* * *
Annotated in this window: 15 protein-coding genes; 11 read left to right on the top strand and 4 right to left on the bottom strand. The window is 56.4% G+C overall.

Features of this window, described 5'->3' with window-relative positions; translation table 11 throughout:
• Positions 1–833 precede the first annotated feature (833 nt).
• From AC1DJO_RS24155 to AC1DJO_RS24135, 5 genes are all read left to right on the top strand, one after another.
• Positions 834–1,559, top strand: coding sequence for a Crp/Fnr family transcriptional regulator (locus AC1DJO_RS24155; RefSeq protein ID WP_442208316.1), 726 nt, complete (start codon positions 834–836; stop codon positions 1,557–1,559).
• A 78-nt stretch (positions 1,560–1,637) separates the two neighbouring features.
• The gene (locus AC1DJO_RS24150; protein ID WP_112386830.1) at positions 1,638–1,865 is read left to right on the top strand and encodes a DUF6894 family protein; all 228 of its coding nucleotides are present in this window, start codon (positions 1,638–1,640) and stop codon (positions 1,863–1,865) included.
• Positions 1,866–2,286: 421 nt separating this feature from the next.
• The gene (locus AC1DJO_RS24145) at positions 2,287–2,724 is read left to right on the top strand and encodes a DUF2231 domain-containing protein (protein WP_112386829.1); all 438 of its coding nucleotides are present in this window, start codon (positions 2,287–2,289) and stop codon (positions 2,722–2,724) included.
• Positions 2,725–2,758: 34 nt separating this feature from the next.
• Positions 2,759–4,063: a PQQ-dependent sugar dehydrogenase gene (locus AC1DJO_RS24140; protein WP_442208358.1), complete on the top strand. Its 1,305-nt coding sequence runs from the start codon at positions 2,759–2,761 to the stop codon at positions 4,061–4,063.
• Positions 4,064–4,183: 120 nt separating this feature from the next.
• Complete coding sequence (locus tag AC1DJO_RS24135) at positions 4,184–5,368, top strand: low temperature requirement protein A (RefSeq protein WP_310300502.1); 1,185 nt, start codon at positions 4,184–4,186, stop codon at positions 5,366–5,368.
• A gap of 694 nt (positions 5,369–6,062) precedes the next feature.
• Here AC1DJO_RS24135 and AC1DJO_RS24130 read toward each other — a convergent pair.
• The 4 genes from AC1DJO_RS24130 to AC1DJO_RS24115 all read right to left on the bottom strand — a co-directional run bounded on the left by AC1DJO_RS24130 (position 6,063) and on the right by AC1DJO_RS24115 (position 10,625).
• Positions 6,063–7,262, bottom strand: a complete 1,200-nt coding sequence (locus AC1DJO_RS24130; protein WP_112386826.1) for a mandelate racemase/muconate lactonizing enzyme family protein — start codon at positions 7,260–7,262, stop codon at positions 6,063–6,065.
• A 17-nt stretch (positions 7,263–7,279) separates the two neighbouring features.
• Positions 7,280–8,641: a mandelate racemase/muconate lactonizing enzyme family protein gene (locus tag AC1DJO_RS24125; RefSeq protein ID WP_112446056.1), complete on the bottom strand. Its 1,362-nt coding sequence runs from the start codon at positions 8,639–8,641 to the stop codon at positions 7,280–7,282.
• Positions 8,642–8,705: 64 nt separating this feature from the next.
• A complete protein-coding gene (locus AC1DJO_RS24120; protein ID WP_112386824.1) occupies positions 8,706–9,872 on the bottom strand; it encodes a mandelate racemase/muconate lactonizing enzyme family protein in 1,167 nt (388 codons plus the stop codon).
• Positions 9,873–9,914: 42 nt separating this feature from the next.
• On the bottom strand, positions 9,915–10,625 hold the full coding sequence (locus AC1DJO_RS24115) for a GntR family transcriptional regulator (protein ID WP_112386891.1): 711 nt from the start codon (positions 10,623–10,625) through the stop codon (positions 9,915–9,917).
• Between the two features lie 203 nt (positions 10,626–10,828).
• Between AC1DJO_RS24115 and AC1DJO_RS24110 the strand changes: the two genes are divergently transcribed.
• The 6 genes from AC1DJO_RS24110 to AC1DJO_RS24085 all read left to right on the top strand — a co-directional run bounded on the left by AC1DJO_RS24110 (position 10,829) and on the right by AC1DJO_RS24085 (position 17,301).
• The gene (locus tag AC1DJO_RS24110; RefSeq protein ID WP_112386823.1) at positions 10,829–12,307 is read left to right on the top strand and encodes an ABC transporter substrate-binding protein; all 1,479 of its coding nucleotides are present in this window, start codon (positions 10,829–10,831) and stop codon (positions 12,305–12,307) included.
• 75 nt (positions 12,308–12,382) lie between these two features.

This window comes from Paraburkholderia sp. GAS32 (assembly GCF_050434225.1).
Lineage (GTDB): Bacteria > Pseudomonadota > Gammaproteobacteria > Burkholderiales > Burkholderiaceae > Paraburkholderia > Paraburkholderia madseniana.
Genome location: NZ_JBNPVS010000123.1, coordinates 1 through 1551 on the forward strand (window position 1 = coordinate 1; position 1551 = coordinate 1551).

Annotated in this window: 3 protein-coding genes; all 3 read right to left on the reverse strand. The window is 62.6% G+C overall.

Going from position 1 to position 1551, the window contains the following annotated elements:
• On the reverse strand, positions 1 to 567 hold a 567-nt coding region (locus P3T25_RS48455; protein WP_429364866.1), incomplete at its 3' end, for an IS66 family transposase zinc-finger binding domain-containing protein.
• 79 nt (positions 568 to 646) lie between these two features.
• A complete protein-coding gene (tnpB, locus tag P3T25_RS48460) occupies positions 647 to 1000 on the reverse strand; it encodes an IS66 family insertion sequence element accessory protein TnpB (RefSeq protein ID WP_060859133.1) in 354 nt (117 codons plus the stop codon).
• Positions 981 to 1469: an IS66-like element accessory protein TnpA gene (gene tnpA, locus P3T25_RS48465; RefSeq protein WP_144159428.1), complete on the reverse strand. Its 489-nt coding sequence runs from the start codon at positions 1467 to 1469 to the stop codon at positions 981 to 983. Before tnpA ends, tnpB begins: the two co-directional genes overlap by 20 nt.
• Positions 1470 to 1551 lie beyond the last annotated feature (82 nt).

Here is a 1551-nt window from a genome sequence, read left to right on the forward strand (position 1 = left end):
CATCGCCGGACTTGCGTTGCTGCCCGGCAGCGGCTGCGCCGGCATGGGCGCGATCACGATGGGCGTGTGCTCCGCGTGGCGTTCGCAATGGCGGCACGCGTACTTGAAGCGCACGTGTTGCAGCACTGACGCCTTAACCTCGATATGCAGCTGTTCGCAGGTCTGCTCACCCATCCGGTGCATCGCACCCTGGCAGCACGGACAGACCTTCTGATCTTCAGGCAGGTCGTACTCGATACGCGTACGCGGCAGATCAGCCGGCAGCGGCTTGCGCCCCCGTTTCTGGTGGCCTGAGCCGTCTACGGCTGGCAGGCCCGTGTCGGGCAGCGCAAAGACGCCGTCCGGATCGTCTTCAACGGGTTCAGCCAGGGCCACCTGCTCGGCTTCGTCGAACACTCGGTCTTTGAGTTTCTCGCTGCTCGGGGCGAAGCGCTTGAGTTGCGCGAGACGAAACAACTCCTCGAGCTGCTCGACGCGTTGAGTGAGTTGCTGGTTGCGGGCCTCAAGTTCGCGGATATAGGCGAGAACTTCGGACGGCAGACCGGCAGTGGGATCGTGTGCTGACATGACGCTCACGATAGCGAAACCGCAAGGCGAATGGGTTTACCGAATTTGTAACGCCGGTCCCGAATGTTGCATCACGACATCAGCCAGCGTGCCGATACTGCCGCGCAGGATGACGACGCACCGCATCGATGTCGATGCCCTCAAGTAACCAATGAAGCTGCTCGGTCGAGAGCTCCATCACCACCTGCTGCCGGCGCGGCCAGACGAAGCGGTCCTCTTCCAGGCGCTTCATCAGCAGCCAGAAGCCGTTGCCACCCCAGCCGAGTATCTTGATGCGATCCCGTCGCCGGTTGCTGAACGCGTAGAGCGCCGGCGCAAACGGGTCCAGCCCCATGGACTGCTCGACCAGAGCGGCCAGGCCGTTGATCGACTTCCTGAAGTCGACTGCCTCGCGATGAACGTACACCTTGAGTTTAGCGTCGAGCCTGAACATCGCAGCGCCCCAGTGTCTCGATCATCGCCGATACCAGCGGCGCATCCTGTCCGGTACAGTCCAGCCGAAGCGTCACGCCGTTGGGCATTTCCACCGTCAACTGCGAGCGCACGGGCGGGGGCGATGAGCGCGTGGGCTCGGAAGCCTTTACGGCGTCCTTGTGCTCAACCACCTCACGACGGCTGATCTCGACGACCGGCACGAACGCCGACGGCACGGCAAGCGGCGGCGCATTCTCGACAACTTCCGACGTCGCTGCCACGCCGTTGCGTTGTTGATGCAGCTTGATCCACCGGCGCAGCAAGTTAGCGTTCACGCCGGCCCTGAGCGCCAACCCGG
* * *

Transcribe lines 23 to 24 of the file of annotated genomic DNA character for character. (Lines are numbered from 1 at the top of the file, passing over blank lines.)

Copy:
• On the bottom strand, positions 9,915–10,625 hold the full coding sequence (locus AC1DJO_RS24115) for a GntR family transcriptional regulator (protein ID WP_112386891.1): 711 nt from the start codon (positions 10,623–10,625) through the stop codon (positions 9,915–9,917).
• Between the two features lie 203 nt (positions 10,626–10,828).